Edited by Salvador Litvak, Accidental Talmudist
Blitz editor’s note: We are in the period of Yom Kippur. According to Judaism, Yom Kippur is the holiest day of the year, when we are closest to G‑d and to the essence of our souls. Yom Kippur means “Day of Atonement,” as the verse states, “For on this day He will forgive you, to purify you, that you be cleansed from all your sins before G‑d.”
Yom Kippur is on the 10th day of Tishrei (in 2018, from several minutes before sunset on Tuesday, Sept 18, until after nightfall on Wednesday, September 19), coming on the heels of Rosh Hashanah (the Jewish New Year, which is on the first and second days of Tishrei). For nearly 26 hours we “afflict our souls”: we abstain from food and drink, do not wash or apply lotions or creams, do not wear leather footwear, and abstain from marital relations. Instead, we spend the day in synagogue, praying for forgiveness.
Just months after the people of Israel left Egypt in the year 2448 from creation (1313 BCE), they sinned by worshipping a golden calf. Moses ascended Mount Sinai and prayed to G‑d to forgive them. After two 40-day stints on the mountain, full Divine favor was obtained. The day Moses came down the mountain (the 10th of Tishrei) was to be known forevermore as the Day of Atonement—Yom Kippur.
That year, the people built the Tabernacle, a portable home for G‑d. The Tabernacle was a center for prayers and sacrificial offerings. The service in the Tabernacle climaxed on Yom Kippur, when the High Priest would perform a specially prescribed service. Highlights of this service included offering incense in the Holy of Holies (where the ark was housed) and the lottery with two goats—one of which was brought as a sacrifice, the other being sent out to the wilderness (Azazel).
While the High Priest generally wore ornate golden clothing, on Yom Kippur, he would immerse in a mikvah and don plain white garments to perform this service.
This practice continued for hundreds of years, throughout the time of the first Temple in Jerusalem, which was built by Solomon, and the second Temple, which was built by Ezra. Jews from all over would gather in the Temple to experience the sacred sight of the High Priest performing his service, obtaining forgiveness for all of Israel.
When the second Temple was destroyed in the year 3830 from creation (70 CE), the Yom Kippur service continued. Instead of a High Priest bringing the sacrifices in Jerusalem, every single Jew performs the Yom Kippur service in the temple of his or her heart.
Forty days before Yom Kippur, on the first of Elul, Jewish people begin blowing the shofar every morning and reciting Psalm 27 after the morning and afternoon prayers. In Sepharadic communities, it is customary to begin saying Selichot early every morning (Ashkenazimbegin just a few days before Rosh Hashanah)—building an atmosphere of reverence, repentance and awe leading up to Yom Kippur.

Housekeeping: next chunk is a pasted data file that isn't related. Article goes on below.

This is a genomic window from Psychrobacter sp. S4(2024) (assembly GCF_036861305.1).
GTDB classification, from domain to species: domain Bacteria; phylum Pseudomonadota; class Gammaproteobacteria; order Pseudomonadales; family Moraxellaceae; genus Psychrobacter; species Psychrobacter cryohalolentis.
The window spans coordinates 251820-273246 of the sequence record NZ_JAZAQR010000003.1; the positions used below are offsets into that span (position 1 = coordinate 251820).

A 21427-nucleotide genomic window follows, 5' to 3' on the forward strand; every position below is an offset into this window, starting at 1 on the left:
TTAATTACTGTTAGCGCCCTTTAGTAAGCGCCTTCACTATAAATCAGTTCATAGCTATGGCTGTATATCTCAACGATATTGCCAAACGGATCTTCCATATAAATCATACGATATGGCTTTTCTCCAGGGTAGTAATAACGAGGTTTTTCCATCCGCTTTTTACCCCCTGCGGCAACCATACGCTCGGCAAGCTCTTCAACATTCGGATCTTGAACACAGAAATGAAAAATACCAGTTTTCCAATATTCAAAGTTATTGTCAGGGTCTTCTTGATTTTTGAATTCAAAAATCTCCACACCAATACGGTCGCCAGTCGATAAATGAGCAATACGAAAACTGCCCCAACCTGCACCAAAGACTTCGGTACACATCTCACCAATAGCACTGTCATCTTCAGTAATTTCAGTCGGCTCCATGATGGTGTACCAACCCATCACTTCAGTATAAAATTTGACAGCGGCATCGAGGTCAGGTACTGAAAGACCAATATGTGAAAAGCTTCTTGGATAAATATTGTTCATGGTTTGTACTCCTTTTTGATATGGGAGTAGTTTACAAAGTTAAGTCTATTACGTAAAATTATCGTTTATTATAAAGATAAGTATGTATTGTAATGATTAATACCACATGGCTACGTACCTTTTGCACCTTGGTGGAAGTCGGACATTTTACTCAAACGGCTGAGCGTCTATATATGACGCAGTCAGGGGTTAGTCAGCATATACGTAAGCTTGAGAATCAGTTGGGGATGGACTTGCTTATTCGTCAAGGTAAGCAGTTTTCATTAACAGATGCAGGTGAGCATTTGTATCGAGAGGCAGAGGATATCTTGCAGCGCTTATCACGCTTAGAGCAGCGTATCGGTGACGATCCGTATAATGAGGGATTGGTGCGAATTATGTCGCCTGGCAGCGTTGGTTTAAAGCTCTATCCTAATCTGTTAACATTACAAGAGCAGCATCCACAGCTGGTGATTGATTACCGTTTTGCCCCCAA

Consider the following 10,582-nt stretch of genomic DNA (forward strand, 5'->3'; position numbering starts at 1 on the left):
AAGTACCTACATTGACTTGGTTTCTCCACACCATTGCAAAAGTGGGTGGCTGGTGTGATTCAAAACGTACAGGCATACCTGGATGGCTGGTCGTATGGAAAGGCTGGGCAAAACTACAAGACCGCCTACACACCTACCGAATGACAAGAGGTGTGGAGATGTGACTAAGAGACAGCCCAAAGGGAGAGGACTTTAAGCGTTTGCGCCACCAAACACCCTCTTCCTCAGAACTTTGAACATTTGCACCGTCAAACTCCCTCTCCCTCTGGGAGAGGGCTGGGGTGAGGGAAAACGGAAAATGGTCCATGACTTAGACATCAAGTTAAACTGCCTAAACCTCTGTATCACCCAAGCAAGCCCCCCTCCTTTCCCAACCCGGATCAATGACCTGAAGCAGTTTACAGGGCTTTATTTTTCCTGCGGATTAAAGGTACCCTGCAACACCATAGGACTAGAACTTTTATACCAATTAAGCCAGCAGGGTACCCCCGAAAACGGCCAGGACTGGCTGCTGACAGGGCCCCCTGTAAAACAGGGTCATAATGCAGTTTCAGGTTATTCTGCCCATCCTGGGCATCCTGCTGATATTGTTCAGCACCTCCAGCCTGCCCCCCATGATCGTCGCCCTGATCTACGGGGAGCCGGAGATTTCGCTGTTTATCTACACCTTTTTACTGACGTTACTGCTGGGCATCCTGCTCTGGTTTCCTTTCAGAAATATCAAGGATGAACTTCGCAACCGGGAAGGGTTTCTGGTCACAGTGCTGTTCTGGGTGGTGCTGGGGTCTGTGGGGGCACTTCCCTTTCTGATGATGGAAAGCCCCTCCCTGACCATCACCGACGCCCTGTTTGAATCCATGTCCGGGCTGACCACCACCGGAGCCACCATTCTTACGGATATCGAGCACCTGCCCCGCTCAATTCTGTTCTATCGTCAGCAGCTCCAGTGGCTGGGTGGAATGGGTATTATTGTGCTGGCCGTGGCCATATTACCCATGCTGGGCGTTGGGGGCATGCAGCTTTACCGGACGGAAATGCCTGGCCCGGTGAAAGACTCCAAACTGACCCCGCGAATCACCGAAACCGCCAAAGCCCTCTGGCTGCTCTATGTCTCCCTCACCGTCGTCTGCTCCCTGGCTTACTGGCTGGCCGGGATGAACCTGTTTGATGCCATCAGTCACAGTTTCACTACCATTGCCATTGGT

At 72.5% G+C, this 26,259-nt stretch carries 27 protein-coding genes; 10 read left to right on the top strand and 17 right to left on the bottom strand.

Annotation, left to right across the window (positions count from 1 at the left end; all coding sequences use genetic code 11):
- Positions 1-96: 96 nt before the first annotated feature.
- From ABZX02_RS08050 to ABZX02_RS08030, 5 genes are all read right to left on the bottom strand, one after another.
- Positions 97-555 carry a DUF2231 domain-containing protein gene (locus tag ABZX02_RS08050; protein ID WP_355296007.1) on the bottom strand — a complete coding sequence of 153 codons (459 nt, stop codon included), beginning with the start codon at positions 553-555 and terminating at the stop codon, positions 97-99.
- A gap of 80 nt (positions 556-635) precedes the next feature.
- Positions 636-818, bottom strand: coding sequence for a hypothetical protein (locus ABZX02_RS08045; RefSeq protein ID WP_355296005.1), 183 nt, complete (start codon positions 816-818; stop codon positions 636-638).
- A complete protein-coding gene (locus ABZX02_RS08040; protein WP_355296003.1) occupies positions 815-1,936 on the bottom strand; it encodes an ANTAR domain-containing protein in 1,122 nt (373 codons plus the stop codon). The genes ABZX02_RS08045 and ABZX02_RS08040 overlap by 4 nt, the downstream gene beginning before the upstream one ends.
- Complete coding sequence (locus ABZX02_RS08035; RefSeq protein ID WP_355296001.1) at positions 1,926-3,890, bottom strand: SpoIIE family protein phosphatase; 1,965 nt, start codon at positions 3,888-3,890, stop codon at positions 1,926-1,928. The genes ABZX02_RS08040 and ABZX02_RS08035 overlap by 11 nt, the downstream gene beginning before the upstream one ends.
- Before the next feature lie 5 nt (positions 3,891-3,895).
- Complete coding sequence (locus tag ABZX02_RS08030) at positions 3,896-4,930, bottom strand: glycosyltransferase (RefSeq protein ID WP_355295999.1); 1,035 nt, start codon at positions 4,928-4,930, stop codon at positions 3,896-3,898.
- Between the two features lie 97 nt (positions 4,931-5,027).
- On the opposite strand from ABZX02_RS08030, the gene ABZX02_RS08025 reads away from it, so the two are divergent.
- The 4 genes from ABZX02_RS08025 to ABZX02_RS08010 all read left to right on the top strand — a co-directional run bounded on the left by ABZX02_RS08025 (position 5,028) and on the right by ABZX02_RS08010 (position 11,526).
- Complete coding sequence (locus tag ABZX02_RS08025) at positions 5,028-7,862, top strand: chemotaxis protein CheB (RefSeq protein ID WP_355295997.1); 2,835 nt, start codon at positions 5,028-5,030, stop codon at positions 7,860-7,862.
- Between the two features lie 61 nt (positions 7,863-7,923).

For the week before Yom Kippur (known as the 10 Days of Repentance), special additions are made to prayers, and people are particularly careful with their mitzvah observance.
Just as Yom Kippur is a day of fasting, the day before Yom Kippur is set aside for eating and preparing for this holy day. Here are some of the activities that we do on the day before Yom Kippur:
Kaparot is often performed in the wee hours of this morning. There is a beautiful custom to request and receive a piece of honey cake, so that if, G‑d forbid, it was decreed that we need be recipients, it be fulfilled by requesting honey cake and being blessed with a sweet year
Jewish people eat two festive meals, one in early afternoon and another right before the commencement of the fast.
Many have the custom to immerse in a mikvah on this day. Extra charity is given. In fact, special charity trays are set up at the synagogue before the afternoon service, which contains the Yom Kippur Al Cheit prayer.
Just before the fast begins (after the second meal has been concluded), it is customary to bless the children with the Priestly Blessing. Holiday candles are lit before the onset of the holy day.
How Yom Kippur is observed: Like Shabbat, no work is to be done on Yom Kippur, from the time the sun sets on the ninth of Tishrei until the stars come out in the evening of the next day.
On Yom Kippur, Jews afflict themselves by avoiding the following five actions:
Eating or drinking , Wearing leather shoes, Applying lotions or creams, Washing or bathing, and Engaging in conjugal relations.
Is it okay to say Happy Yom Kippur?
Your first inclination might be to wish your Jewish friends “Happy Yom Kippur!” because, after all, “Happy Hanukkah!” works. But heaven forbid, do not do this. … Much better you say, “Have an easy fast” or “Good Yontif,” or “Good holiday” or “Blessed Yom Kippur. Please never say Happy Yom Kippur!
In Blitz, our goal is to make the people aware of Yom Kippur and other religious festivals of Judaism. Because, we uphold the spirit of interfaith harmony! This article contains opinion from five individuals on Yom Kippur:
One Question, Five Voices: How do we make an atonement that lasts?
Director of SANE (Soulful Advice for a New Existence); marriage and family counselor; author of the “Reaching New Heights” books.
Yom Kippur is such an awesome holy day that some people have the misconception that God expects only perfection from us and judges us accordingly. Not so! God wants us to do teshuvah, repentance, to return to the truth. HaShem is not focused on our reaching perfection; it’s the process of teshuvah that counts.
To be at peace with this process of becoming our truest self is the best aid to successful positive change. The way the land of Israel was acquired — territory by territory, piece by piece — teaches us how to achieve our best selves: step by step.
Yes, teshuvah revolves around minimizing our faults as much as possible, but this involves forgiving ourselves with mercy and developing ourselves with joy.